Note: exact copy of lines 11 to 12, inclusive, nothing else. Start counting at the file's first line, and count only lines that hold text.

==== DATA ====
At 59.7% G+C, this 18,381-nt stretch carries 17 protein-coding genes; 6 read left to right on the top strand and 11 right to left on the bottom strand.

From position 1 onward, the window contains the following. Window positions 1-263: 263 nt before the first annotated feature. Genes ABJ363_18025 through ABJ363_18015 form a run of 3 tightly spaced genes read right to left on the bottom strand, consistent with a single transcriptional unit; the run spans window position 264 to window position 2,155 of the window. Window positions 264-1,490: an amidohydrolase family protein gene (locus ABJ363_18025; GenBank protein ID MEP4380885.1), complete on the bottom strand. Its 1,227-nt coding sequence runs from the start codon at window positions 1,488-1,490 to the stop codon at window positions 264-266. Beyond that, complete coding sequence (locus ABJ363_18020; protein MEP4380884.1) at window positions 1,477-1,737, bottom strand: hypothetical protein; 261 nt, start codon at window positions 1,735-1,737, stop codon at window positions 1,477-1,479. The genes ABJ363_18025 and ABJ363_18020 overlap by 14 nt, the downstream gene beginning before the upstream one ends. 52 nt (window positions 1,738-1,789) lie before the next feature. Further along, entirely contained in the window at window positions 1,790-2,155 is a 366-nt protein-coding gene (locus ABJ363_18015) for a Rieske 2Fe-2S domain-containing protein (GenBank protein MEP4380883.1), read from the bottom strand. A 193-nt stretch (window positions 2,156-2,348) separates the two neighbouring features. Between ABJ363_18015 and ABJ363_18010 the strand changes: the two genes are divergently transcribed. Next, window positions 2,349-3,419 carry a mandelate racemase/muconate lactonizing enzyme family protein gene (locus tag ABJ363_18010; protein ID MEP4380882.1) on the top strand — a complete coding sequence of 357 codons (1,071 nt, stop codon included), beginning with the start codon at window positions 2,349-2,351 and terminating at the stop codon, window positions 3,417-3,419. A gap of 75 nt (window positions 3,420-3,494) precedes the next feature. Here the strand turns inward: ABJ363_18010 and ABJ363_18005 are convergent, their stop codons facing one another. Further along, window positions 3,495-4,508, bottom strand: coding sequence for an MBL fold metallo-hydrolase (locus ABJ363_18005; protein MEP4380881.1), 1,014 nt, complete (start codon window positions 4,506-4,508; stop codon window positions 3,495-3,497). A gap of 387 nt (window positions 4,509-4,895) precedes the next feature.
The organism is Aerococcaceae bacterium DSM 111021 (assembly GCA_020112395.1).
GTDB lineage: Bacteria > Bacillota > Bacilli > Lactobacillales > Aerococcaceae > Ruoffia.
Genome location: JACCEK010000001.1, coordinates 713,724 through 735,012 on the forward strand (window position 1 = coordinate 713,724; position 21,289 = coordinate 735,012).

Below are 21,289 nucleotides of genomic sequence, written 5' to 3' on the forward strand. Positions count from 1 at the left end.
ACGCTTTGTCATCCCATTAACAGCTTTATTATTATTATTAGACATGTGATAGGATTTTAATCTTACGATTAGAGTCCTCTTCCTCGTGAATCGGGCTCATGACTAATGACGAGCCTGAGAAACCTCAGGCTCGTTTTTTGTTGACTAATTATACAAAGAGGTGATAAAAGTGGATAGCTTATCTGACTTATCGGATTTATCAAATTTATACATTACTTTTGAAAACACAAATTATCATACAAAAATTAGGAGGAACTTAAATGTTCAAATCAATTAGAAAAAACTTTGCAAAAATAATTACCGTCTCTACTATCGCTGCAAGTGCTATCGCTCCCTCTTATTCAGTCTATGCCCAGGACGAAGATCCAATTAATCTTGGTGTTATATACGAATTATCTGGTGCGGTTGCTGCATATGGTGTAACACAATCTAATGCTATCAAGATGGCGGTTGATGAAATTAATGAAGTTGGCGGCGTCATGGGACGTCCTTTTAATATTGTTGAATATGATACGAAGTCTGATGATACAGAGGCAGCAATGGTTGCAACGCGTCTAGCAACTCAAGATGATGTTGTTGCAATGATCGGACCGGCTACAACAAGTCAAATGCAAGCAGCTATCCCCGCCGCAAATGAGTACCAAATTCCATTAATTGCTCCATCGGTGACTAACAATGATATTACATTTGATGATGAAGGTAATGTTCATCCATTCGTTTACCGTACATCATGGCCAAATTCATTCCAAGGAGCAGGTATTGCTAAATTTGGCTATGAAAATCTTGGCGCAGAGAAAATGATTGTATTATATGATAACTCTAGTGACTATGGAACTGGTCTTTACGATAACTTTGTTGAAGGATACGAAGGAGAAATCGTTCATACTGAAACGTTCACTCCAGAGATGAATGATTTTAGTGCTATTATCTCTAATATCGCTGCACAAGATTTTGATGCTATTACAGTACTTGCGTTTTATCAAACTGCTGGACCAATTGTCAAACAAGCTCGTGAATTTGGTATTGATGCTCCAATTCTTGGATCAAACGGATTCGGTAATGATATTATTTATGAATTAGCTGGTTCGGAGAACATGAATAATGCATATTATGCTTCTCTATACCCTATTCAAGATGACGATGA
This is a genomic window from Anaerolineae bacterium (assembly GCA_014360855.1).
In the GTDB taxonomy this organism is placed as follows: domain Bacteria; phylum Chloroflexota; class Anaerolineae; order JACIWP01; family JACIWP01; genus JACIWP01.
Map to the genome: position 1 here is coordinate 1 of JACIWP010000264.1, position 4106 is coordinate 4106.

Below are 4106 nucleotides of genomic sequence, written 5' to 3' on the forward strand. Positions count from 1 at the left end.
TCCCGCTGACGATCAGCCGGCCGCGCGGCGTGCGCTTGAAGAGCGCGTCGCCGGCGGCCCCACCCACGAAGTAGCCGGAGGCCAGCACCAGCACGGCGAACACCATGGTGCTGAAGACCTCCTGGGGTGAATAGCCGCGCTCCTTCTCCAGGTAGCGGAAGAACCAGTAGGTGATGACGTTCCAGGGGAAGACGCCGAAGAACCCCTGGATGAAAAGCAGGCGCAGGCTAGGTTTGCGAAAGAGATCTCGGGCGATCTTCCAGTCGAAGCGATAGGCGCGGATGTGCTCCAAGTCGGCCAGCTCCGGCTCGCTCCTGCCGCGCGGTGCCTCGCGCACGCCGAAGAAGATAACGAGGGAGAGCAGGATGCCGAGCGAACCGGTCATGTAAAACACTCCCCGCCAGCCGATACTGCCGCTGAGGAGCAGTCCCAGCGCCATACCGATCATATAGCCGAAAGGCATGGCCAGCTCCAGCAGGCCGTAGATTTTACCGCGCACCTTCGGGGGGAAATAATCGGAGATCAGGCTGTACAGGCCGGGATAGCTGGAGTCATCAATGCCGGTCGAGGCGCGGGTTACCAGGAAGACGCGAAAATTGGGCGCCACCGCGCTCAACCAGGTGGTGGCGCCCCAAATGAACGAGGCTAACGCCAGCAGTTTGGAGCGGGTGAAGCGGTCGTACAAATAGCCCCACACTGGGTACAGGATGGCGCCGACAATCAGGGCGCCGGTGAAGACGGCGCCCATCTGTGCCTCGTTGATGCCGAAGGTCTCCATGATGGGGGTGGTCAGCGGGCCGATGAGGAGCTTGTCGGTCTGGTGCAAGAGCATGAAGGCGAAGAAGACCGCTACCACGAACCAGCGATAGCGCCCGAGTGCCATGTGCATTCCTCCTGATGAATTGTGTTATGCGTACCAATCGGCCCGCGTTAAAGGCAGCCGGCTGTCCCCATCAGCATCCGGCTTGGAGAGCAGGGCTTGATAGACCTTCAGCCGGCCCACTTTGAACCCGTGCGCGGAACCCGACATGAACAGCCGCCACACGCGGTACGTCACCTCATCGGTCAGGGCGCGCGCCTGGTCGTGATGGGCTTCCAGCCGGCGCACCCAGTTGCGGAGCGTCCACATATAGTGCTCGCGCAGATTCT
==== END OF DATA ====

Below are 4106 nucleotides of genomic sequence, written 5' to 3' on the forward strand. Positions count from 1 at the left end.
TCCCGCTGACGATCAGCCGGCCGCGCGGCGTGCGCTTGAAGAGCGCGTCGCCGGCGGCCCCACCCACGAAGTAGCCGGAGGCCAGCACCAGCACGGCGAACACCATGGTGCTGAAGACCTCCTGGGGTGAATAGCCGCGCTCCTTCTCCAGGTAGCGGAAGAACCAGTAGGTGATGACGTTCCAGGGGAAGACGCCGAAGAACCCCTGGATGAAAAGCAGGCGCAGGCTAGGTTTGCGAAAGAGATCTCGGGCGATCTTCCAGTCGAAGCGATAGGCGCGGATGTGCTCCAAGTCGGCCAGCTCCGGCTCGCTCCTGCCGCGCGGTGCCTCGCGCACGCCGAAGAAGATAACGAGGGAGAGCAGGATGCCGAGCGAACCGGTCATGTAAAACACTCCCCGCCAGCCGATACTGCCGCTGAGGAGCAGTCCCAGCGCCATACCGATCATATAGCCGAAAGGCATGGCCAGCTCCAGCAGGCCGTAGATTTTACCGCGCACCTTCGGGGGGAAATAATCGGAGATCAGGCTGTACAGGCCGGGATAGCTGGAGTCATCAATGCCGGTCGAGGCGCGGGTTACCAGGAAGACGCGAAAATTGGGCGCCACCGCGCTCAACCAGGTGGTGGCGCCCCAAATGAACGAGGCTAACGCCAGCAGTTTGGAGCGGGTGAAGCGGTCGTACAAATAGCCCCACACTGGGTACAGGATGGCGCCGACAATCAGGGCGCCGGTGAAGACGGCGCCCATCTGTGCCTCGTTGATGCCGAAGGTCTCCATGATGGGGGTGGTCAGCGGGCCGATGAGGAGCTTGTCGGTCTGGTGCAAGAGCATGAAGGCGAAGAAGACCGCTACCACGAACCAGCGATAGCGCCCGAGTGCCATGTGCATTCCTCCTGATGAATTGTGTTATGCGTACCAATCGGCCCGCGTTAAAGGCAGCCGGCTGTCCCCATCAGCATCCGGCTTGGAGAGCAGGGCTTGATAGACCTTCAGCCGGCCCACTTTGAACCCGTGCGCGGAACCCGACATGAACAGCCGCCACACGCGGTACGTCACCTCATCGGTCAGGGCGCGCGCCTGGTCGTGATGGGCTTCCAGCCGGCGCACCCAGTTGCGGAGCGTCCACATATAGTGCTCGCGCAGATTCT